Dear Readers and Verbivores,
Lately, I have spent considerable time (and $$$) purchasing swag to help promote my book, Nutmeg Street: Egyptian Secrets. Loving words as I do, I started wondering about the origin of the word “swag.”
Swag as a word has a fascinating history. According to the Merriam-Webster Dictionary and/or smspantherpress.wordpress.com, the word has been traced to Scandinavia in the 14th century when swag meant “bag.”
By 16th century England, it had come to mean “a blustering, lewd person,” usually someone who was rich and wasteful and couldn’t care less if he spilled goods from a bag he carried. Some thought swag was short for “swagger,” meaning walking or behaving in an overly confident and typically arrogant or aggressive way.
Shakespeare resurrected swag in the late 17th century when his character Puck spoke it in A Midsummer NIght’s Dream–not in a complimentary way! By then, it had evolved to also mean “a bulging, swaying belly.”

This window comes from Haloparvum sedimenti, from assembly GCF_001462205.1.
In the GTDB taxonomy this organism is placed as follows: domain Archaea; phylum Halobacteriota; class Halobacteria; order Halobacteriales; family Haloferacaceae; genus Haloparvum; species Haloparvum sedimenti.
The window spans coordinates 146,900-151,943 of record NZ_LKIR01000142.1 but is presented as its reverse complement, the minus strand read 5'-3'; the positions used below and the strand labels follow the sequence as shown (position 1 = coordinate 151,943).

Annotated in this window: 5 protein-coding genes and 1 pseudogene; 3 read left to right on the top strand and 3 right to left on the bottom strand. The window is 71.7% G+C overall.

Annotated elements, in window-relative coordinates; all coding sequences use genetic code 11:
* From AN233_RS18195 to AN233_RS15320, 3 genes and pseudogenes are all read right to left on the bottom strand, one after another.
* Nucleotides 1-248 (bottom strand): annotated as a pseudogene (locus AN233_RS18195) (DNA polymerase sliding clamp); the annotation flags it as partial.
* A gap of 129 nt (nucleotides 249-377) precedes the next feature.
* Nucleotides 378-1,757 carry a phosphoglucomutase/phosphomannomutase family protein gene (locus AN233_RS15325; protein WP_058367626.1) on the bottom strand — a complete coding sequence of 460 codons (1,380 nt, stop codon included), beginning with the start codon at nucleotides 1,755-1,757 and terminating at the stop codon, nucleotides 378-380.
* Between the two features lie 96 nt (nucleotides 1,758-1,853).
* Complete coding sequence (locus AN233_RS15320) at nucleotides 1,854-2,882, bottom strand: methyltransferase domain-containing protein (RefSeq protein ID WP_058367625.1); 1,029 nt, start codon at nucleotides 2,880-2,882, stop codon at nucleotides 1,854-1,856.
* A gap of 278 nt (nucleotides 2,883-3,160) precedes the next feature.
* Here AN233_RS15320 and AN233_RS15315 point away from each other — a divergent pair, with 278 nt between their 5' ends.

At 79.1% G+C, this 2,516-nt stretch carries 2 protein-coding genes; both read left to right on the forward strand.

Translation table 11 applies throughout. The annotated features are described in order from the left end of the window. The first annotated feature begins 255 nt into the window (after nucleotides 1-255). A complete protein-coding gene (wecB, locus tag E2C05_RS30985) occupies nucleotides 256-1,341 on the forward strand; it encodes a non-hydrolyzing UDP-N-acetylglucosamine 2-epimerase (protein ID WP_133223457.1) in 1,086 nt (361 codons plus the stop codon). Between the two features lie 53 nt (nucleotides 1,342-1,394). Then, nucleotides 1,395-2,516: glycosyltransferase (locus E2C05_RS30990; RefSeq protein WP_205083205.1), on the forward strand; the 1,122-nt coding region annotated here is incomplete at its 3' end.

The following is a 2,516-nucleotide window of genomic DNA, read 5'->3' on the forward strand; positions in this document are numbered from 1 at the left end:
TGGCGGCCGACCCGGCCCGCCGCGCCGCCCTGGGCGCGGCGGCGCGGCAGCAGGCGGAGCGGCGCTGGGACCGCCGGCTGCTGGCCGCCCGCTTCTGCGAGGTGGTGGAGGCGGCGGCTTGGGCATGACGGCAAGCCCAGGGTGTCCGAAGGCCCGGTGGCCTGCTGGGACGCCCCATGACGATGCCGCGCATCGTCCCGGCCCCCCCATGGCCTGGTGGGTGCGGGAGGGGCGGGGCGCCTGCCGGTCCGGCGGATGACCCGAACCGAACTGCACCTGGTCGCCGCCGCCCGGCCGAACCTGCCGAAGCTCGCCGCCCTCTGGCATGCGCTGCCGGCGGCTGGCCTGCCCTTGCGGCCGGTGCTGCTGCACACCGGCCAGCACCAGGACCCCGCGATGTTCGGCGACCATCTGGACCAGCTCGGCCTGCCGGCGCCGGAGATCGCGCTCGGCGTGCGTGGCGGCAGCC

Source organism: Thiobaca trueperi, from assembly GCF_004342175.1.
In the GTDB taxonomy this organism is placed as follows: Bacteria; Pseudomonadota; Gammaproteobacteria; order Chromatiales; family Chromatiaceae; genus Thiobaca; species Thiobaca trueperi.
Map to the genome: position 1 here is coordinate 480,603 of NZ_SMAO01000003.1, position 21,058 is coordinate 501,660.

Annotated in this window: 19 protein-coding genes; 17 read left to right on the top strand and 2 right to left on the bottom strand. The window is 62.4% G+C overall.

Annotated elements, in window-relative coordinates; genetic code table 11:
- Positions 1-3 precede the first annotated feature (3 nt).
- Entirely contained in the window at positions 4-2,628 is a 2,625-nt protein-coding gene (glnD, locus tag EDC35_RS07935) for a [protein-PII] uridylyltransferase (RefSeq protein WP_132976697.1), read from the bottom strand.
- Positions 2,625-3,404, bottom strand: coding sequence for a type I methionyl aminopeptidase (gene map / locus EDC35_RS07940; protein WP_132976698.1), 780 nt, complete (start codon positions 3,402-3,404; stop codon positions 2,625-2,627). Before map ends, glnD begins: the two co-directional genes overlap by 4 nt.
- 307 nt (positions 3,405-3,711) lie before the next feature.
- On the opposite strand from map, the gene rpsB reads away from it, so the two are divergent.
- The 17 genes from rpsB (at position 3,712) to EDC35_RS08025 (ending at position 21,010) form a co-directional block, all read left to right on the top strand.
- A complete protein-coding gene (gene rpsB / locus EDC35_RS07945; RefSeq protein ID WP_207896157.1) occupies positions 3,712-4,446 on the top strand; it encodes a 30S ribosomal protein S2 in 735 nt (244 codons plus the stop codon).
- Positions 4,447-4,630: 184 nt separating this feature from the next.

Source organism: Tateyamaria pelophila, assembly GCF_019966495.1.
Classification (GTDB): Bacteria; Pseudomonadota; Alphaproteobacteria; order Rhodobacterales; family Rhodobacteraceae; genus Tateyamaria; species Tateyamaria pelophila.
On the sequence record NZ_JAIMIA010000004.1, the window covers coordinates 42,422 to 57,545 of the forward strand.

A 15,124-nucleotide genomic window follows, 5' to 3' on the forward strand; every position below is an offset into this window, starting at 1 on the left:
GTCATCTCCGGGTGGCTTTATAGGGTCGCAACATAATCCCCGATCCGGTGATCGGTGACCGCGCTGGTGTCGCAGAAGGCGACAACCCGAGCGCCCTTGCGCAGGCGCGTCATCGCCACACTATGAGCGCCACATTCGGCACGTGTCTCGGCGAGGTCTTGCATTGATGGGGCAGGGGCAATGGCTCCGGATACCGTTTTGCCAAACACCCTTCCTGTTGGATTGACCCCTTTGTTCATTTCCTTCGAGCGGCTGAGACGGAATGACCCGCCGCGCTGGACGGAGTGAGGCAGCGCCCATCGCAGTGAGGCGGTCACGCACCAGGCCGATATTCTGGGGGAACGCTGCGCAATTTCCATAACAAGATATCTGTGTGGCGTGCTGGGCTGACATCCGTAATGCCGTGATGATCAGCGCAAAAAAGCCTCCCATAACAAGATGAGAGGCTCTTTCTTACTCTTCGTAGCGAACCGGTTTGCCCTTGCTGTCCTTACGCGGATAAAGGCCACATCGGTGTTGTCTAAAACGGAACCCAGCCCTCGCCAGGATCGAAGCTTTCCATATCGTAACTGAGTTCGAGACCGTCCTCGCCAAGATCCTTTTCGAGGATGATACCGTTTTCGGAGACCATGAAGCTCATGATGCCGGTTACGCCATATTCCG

By 18th century England, swag was slang among thieves for “a bag of stolen loot or goods.” You can probably see how this came to be, considering the word’s history.
Of course, the word swag caught on in the U.S. By the 1960s, it meant “a tote bag with promotional items,” a meaning that is alive and growing today.
But swag really took off in the 21st century when Hip Hop culture coined the phrase Turn your swag on. Translation: “sense of self-confidence and style.” In fact, Jay-Z is often credited with popularizing swag as a term in North America with his songs, “All I Need,” and “Swagga Like Us.” In addition, Sean Combs temporarily changed his name to Swag. And swag was the Hip Hop Word of the Year in 2011.
Some people believe that swag is an acronym, standing for “Stuff We All Get.” Nowhere is that more true (if you’re rich and famous) than at the Academy Awards. Swag bags given to the Oscar nominees continue to grow in value yearly. Want a $1,000 bottle of balsamic Italian vinaigrette? Maybe a $135 bejeweled bottle of hand sanitizer? A $280 bottle of organic maple syrup? Or a $45,000 African safari? Get nominated for an Oscar, and the swag is yours!
So get a clue, Readers. Watch for other words that represent our living, evolving language. And don’t forget to pick up your swag bag, which might be heavier than your Oscar!